This decision comes on the heels of a previous decision approved by the PSC in December to allow FPL to invest $191 million in a risky gas exploration and fracking project in Oklahoma. The project, which began producing natural gas in March, has yet to provide proof of savings for customers. What’s worse, with a volatile natural gas market, ratepayers could wind up footing a costly bill.  

This further opens the door to other risky fracking projects to be presented to the Commission by utilities in Florida. Duke Energy has stated it would consider bringing similar fracking proposals to the Commission for approval based on the Commission’s vote. While Florida moves forward with more investment in out-of-state fracking, other states are investing more and more for their future in renewable energy such as solar and wind, which protects ratepayers and the environment.


Tuesday, June 16, 2015

Come Speak Out Against FWC's Assault on Wildlife

It’s time to speak up for Florida's largest wildlife - black bears and panthers! 

The Florida Fish and Wildlife Commission needs to hear from you loudly at its next meeting in Sarasota.

This two-day FWC meeting in Sarasota starts with a discussion of delisting the panther from the endangered species list and adoption of a plan to allow Florida black bear hunting.June 24.

Florida Fish and Wildlife Commission meeting

When:   Day 1: Tuesday, June 23 - Panther Agenda 

Day 2: Wednesday, June 24 - Bear Agenda
8:30 a.m

Where:  Hyatt Regency Sarasota
              1000 Boulevard of the Arts
              Sarasota, Florida 34236

To RSVP, contact Alexis Horn at: Alexis.Horn@sierraclub.org and write "I'll be there" in the subject line and include your contact information.



The FWC wants to relax the delisting criteria for Florida panthers put forward by the U.S. Fish and Wildlife Service. They claim panthers have exceeded their carrying capacity in their only breeding habitat, and that the criteria of three populations of 240 individuals is unrealistic. They have also stated that they will do nothing to move panthers north of the Caloosahatchee River (the northern most border for the breeding population), until all depredation and human-panther conflicts are solved.

Sierra Club Florida believes this is an incredibly short-sighted agenda, given that panthers are considered a critically endangered species, protected under the Endangered Species Act. With populations at 100-180 individuals, panthers are nowhere near flourishing, and with increased threats of vehicle collisions (13 of 18 deaths for 2015), and now shootings (2 in the last year and a half), panthers are still under threat. While the population has increased from 20-30 individuals in the 1990's, they are nowhere near a healthy, stable population. Increased human-panther interactions are mainly due to loss of habitat. With the majority of their primary habitat under threat of development, panthers are forced into areas with new homes and an increased human population. Protecting habitat and learning to live with panthers is of the utmost importance, and where FWC should be focusing their efforts - not on an agenda that will lead to the panthers demise. We have worked so hard to bring this species back from the brink of extinction, and now FWC wants to prevent any further success in saving an endangered species.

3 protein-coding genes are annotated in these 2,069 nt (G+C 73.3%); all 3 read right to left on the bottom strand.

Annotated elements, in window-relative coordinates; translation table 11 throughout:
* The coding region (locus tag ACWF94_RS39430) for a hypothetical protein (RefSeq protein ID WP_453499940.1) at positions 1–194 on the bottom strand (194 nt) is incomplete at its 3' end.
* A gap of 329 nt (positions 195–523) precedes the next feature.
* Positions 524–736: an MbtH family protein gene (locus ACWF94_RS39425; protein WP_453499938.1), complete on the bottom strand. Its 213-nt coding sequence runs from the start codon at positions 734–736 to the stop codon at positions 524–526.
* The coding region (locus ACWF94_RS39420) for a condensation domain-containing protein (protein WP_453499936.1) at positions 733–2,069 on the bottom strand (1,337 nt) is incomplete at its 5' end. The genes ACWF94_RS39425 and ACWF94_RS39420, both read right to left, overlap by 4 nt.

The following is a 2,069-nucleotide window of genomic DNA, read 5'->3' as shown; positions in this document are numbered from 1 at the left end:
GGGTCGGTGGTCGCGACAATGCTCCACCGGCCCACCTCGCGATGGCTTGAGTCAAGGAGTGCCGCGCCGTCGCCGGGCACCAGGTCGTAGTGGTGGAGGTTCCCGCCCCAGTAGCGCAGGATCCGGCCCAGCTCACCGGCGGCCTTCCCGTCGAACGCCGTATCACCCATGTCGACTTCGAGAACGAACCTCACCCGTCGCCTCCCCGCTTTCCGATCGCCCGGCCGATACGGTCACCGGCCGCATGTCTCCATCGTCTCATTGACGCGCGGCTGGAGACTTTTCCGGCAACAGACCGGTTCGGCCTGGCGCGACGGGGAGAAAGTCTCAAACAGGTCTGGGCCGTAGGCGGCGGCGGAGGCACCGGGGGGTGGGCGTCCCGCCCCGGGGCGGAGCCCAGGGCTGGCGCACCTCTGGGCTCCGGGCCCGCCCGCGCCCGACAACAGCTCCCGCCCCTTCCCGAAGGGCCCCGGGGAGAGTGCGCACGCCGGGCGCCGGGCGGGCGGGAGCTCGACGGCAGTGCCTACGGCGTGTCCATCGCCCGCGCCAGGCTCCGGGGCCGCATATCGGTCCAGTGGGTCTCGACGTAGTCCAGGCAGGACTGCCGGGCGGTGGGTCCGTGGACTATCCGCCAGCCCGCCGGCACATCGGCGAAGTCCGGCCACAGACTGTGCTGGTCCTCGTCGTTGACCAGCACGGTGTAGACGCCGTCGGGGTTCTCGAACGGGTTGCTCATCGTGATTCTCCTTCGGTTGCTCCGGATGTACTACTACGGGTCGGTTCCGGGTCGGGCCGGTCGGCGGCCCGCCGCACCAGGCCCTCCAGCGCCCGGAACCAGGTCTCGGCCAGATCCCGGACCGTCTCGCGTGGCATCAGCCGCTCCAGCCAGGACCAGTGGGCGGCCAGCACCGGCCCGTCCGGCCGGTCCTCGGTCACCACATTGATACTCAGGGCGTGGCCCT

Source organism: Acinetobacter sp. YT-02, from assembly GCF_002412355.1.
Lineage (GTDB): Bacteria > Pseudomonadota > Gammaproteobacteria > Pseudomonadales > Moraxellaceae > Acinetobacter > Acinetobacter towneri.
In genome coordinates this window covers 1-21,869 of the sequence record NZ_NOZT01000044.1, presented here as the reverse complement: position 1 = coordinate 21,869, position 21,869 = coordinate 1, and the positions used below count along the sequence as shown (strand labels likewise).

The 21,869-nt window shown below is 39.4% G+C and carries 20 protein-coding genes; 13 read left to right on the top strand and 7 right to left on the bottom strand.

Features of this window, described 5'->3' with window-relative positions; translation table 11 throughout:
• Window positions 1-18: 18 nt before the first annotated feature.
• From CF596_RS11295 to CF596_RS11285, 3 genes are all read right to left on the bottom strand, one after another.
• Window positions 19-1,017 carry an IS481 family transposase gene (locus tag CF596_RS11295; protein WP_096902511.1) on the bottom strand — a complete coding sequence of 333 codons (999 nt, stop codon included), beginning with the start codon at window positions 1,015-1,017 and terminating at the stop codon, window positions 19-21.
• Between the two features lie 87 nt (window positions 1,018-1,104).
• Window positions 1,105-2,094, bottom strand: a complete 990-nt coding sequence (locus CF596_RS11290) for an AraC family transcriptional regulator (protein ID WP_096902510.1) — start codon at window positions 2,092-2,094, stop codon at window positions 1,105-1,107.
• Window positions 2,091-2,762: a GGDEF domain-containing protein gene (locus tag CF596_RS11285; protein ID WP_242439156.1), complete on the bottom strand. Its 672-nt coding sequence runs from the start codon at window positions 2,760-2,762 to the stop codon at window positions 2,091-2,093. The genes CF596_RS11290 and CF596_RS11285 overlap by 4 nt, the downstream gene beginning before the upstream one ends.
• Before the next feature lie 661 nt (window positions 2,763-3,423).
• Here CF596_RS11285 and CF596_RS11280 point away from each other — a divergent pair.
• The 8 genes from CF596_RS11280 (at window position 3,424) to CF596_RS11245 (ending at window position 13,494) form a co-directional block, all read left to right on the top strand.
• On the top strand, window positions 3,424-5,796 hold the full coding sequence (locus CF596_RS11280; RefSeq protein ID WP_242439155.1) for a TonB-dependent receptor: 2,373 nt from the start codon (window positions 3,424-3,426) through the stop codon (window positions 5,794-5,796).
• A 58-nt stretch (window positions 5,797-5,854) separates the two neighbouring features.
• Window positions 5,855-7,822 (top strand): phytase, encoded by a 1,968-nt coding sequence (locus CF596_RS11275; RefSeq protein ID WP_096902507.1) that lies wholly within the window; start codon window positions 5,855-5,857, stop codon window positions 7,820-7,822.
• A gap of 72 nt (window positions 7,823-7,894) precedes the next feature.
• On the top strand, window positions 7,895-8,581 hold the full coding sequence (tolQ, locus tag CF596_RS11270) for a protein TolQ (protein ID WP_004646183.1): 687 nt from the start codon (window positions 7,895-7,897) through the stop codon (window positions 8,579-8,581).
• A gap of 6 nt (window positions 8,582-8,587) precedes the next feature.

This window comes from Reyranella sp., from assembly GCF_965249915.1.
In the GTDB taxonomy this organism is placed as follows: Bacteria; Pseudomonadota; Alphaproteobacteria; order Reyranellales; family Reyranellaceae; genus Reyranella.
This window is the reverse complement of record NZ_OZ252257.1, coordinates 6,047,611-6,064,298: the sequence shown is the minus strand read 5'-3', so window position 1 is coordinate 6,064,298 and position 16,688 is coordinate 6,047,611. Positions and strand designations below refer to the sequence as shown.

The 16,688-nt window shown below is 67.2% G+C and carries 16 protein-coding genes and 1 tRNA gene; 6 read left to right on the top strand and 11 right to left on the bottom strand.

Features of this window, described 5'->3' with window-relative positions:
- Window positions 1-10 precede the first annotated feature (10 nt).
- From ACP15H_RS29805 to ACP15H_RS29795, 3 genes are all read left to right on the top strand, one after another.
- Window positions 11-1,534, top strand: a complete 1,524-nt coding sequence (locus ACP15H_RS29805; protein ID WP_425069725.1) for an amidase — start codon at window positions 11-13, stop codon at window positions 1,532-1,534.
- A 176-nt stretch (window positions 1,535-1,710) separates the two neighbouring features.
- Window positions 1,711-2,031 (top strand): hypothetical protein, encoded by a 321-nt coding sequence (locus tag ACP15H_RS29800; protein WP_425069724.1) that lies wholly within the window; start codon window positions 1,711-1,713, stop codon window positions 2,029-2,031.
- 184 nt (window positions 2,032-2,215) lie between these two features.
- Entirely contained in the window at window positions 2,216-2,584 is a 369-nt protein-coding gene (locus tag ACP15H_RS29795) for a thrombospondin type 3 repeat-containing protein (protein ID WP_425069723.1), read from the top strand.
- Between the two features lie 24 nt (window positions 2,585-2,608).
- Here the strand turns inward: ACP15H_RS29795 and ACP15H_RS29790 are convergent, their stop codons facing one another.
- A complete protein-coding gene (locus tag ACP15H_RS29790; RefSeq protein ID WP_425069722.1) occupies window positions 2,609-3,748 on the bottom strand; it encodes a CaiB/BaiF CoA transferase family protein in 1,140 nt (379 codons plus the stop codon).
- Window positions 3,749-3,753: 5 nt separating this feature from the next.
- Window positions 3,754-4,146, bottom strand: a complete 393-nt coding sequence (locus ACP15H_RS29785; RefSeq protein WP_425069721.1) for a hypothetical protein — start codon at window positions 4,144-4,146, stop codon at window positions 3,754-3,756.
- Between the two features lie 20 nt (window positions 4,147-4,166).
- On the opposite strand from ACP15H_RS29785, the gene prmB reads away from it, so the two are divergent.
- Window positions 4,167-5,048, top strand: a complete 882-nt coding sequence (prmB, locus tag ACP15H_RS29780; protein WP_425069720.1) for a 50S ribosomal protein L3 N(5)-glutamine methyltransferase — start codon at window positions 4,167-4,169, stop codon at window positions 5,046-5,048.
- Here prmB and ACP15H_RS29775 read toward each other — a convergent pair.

The FWC's stance against black bears is an egregious response to human-bear conflicts. Due to increased interactions with black bears, FWC has proposed to open hunting on a species that was protected as a threatened species just two years ago. Without the complete population study for bears that would be released in fall 2016, this justification is a hasty response to managing the population. Numerous studies have shown that human-bear interactions will not be quelled by opening hunting. Hunting will target bears in rural areas, and have no impact in suburban and urban areas where these conflicts exist. 

We need as many people as can come to attend this two-day hearing! We need Florida activists and wildlife lovers to have their voices heard! The agency in charge of protecting the state's wildlife is not upholding their appointed positions, and instead catering to a few who want these species open for trophy hunting. 

Tuesday, June 2, 2015

URGENT! Email and call needed right this minute to save the Everglades


Two commissioners may be trying to block a Miami-Dade County resolution by Commissioners Levine and Sosa urging the Florida Legislature to set aside $500 million in Amendment 1 funding. Juan Zapata and Steve Bovo have just pulled the resolution. That means instead of it being passed automatically, it is likely he will try to amend or kill it. We need you to send an email to his Director of Legislative Policy NOW.The item will be coming up soon.

Send to:

Message (or put in your own words):

To: Ms. Bianca Caviglia, Director of Legislative Policy, District 11, Juan Zapata.

For the future of the Everglades and the 8 million people who rely on it for their water, please release item 11A25.


Commissioner Steve Bovo just pulled it too. Call his office now: 305-375-4831

"For the future of the Everglades and the 8 million people who rely on it for their water, please tell Commissioner Bovo to release item 11A25."

"For the future of the Everglades and the 8 million people who rely on it for their water, please tell Commissioner Bovo to release item 11A25."